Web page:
Mark Wallace describes the joys and miseries of joining the growing number of dispossessed professionals forced to live in friends’ property
Financial Times, weekend section, October 9/10, 1999
These days, I can be reached at three phone numbers and four mailing addresses. I frequent two post offices and any number of overnight delivery stations, and I spent all but five days of one recent month traveling to four countries on business.
And yet, when in New York, I live out of a suitcase, I work standing up, my laptop computer propped on someone else’s chest of drawers, I sleep between borrowed sheets and have barely a roof over my head. I have become a member of that growing cohort of Manhattanites, the Homeless Young Professionals—hyppies, for want of a better word.
I am not particularly proud to be a hyppie. As with most of us, it was a choice thrust upon me, not an option I sought out.
Hyppiedom, after all, seriously cramps one’s style. But exigencies of real estate, relationships and, in some cases, simple restlessness, have led an increasing number of New Yorkers into peripatetic lives of sleeping in offices or on friends’ couches, and stashing possessions in cars or storage lockers.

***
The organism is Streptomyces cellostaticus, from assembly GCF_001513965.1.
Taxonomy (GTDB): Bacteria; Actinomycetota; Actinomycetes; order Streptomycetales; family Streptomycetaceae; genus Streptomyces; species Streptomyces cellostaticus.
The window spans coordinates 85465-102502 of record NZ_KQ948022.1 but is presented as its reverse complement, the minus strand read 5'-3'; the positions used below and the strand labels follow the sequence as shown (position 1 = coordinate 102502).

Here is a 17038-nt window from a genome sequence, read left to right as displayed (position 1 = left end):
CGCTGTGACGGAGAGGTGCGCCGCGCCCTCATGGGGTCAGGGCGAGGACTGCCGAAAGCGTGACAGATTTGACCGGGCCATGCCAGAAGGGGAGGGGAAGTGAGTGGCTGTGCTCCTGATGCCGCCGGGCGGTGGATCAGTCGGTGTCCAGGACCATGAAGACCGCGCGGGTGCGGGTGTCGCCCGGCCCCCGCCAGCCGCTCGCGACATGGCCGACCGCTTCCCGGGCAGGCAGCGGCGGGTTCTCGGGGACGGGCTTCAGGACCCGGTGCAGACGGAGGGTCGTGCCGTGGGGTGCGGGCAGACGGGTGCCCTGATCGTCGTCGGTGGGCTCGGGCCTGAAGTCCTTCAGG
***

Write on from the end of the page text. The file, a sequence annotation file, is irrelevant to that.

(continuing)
Few of us prefer this to more traditional lifestyles, but at this point we have little choice. Once you have stepped off into the yawning chasm of urban homelessness, climbing back up to the pleasantly rolling plains of tenanthood can be exceedingly diffiult.
If I had time to find an apartment—or enough money to make finding one an easy task in a stranglingly tight real estate market—I would. Until then, I have settled into a routine which, while less than ideal, at least allows me to pursue my work.
This was not achieved without some difficulty, however. In the break-up that led to my own plight, I kept what had been a connubial phone number. This rang for a couple of months at a small apartment I had borrowed from a friend, then it was not ringing at all. Calls to it now are forwarded to another friend’s apartment, where I have been staying in an empty bedroom.
This is hardly an expansive environment, though, and my work, which I do from “home,” it no longer the well-oiled routine I wrestled so hard to make it. During the day, the bed is covered with the folders, papers and books that relate to whatever I am writing, and at night I frequently scatter the piles of those same books and papers, which I have stacked on the floor to have enough room to lie down. Needless to say, this has caused other aspects of my life to run less smo0thly as well.